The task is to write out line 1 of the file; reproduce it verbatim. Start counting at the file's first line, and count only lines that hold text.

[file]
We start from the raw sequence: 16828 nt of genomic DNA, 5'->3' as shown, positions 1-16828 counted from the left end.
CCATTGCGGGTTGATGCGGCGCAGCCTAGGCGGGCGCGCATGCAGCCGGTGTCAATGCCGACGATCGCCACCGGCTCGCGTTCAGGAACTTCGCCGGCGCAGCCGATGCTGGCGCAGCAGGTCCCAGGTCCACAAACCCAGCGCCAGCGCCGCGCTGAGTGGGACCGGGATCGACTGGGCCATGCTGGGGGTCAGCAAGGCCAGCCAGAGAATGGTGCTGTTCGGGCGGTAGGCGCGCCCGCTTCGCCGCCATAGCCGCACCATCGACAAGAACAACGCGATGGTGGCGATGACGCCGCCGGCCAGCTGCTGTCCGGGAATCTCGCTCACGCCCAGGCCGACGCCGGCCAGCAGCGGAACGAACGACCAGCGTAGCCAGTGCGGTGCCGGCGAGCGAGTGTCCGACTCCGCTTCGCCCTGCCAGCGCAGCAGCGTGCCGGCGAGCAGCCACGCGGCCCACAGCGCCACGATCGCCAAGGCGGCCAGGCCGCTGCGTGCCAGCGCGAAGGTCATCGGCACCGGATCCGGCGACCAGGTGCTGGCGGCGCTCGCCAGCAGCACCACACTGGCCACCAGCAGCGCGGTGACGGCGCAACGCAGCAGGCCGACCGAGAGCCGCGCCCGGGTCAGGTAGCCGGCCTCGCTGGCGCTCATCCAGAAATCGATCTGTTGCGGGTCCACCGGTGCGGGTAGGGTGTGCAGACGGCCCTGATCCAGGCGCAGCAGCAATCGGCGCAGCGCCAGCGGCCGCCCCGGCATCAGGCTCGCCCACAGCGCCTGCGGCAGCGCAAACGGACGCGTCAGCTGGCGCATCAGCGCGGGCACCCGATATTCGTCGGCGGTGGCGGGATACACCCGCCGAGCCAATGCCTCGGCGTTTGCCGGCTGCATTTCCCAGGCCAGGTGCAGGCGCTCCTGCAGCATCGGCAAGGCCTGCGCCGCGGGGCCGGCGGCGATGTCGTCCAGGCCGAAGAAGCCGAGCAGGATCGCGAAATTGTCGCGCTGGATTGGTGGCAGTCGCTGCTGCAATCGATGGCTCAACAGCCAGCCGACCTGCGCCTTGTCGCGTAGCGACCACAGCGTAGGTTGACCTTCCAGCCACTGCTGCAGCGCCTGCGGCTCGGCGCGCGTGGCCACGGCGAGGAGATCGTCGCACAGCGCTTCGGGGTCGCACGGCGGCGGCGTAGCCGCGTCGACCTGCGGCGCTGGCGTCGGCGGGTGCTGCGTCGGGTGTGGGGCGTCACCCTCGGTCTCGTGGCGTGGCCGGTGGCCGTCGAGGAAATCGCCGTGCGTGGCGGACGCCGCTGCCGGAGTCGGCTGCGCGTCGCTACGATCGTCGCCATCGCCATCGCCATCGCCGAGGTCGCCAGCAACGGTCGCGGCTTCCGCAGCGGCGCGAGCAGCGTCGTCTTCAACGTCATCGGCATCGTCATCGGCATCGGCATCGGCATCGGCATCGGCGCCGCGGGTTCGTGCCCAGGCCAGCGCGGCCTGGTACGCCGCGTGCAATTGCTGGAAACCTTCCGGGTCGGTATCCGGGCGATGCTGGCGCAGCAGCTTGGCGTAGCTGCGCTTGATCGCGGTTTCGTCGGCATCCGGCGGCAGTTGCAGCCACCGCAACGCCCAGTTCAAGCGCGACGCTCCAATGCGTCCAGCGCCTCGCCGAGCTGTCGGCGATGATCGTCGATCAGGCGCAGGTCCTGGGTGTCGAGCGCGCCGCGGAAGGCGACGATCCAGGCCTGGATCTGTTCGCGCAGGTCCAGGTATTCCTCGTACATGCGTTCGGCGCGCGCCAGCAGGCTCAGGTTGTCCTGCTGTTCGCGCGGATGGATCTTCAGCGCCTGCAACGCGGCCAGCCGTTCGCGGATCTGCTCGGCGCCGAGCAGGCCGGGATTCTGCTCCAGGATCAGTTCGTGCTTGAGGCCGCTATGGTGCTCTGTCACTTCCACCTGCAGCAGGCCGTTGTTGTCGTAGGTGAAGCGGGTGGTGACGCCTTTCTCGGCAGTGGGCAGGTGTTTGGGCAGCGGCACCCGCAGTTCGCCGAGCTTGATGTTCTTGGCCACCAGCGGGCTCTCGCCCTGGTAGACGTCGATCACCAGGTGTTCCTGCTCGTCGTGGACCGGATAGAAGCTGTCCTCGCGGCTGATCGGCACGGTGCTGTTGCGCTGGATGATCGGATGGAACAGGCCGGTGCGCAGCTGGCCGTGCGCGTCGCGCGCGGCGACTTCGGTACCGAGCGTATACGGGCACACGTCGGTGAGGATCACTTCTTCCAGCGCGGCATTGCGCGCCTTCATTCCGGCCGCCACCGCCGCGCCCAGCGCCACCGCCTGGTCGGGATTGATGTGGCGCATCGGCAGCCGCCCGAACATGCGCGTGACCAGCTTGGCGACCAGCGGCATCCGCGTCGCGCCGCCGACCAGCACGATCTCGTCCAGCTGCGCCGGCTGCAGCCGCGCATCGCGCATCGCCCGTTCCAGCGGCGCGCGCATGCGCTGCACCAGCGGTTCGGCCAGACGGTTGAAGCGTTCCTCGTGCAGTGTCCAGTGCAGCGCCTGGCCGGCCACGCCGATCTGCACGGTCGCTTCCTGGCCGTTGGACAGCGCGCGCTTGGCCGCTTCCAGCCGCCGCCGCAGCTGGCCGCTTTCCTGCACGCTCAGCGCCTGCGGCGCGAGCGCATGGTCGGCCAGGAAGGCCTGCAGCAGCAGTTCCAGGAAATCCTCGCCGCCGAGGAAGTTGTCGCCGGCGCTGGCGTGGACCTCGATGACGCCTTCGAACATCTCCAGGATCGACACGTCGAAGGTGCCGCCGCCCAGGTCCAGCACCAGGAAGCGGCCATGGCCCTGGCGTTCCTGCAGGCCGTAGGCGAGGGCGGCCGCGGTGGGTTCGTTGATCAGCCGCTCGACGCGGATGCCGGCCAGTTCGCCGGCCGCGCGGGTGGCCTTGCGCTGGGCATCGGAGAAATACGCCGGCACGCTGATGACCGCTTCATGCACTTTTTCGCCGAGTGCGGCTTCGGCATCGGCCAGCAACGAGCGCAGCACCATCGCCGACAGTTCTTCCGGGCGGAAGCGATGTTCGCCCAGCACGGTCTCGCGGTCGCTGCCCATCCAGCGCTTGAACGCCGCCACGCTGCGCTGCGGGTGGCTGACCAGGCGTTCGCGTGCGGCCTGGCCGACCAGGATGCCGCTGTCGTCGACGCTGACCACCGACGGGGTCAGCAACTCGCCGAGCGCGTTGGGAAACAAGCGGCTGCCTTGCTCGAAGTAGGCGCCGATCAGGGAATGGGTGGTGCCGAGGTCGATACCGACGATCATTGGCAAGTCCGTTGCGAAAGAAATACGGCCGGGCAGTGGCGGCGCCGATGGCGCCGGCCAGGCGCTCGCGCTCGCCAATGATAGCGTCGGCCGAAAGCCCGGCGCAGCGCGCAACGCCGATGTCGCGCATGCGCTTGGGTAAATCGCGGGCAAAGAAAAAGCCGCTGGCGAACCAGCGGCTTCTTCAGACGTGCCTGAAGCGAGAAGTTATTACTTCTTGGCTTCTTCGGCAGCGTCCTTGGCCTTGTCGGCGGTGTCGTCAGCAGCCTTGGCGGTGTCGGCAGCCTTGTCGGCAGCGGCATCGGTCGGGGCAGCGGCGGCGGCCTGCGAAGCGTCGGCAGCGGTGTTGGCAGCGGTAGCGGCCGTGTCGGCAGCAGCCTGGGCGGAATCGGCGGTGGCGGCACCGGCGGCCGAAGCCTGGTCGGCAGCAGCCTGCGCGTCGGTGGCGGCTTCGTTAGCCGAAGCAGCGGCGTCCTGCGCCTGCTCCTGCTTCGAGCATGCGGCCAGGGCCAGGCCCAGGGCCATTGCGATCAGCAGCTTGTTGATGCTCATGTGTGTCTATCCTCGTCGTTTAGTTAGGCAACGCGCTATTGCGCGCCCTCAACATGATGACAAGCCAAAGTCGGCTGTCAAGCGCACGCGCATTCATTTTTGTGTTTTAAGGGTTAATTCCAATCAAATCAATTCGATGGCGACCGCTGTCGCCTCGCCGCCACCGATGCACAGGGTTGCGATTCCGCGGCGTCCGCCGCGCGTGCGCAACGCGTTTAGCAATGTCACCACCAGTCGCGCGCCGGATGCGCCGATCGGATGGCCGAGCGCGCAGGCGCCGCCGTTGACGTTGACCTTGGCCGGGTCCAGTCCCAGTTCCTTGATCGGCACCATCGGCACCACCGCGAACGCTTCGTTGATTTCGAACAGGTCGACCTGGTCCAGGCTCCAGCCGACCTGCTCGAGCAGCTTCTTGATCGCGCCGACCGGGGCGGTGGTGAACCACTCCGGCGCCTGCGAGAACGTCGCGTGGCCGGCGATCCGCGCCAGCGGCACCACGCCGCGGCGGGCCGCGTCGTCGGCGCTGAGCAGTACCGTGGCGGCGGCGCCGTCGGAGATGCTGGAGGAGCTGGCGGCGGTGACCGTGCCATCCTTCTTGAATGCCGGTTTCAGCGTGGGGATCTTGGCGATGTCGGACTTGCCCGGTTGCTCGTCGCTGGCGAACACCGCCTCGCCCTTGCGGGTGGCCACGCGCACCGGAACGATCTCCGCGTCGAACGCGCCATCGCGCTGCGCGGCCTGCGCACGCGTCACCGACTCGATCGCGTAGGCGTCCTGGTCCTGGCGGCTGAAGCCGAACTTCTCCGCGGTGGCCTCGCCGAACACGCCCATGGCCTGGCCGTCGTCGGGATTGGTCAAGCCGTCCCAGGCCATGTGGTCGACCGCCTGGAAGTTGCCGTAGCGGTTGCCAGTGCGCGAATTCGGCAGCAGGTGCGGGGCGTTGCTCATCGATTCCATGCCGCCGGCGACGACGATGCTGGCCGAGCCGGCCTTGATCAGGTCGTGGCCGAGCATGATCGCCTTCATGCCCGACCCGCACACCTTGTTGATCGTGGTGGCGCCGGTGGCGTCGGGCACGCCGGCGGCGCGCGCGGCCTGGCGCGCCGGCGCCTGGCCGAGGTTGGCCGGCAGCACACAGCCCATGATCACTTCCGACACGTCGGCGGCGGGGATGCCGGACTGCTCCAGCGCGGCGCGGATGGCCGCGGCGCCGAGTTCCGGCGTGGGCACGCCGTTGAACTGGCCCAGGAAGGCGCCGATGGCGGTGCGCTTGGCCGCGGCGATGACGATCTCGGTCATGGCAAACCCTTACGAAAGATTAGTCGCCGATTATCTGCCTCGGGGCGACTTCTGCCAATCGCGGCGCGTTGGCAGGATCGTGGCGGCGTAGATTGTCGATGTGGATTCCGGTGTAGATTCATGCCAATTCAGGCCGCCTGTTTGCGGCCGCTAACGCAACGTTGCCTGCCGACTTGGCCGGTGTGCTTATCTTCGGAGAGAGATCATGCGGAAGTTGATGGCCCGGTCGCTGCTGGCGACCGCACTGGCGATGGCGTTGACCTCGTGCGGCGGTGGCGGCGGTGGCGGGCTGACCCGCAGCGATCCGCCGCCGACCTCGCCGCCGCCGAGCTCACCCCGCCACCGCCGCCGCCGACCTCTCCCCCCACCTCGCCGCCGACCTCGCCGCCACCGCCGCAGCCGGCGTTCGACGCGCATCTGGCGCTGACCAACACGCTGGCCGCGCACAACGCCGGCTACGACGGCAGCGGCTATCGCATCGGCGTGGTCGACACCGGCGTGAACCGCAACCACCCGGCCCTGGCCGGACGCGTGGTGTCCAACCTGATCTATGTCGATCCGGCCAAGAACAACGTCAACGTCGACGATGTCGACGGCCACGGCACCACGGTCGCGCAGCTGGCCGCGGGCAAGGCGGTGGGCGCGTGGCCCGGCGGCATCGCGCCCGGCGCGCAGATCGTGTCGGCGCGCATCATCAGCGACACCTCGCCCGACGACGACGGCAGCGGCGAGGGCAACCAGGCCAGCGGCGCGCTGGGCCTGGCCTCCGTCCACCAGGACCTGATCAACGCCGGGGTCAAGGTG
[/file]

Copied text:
We start from the raw sequence: 16828 nt of genomic DNA, 5'->3' as shown, positions 1-16828 counted from the left end.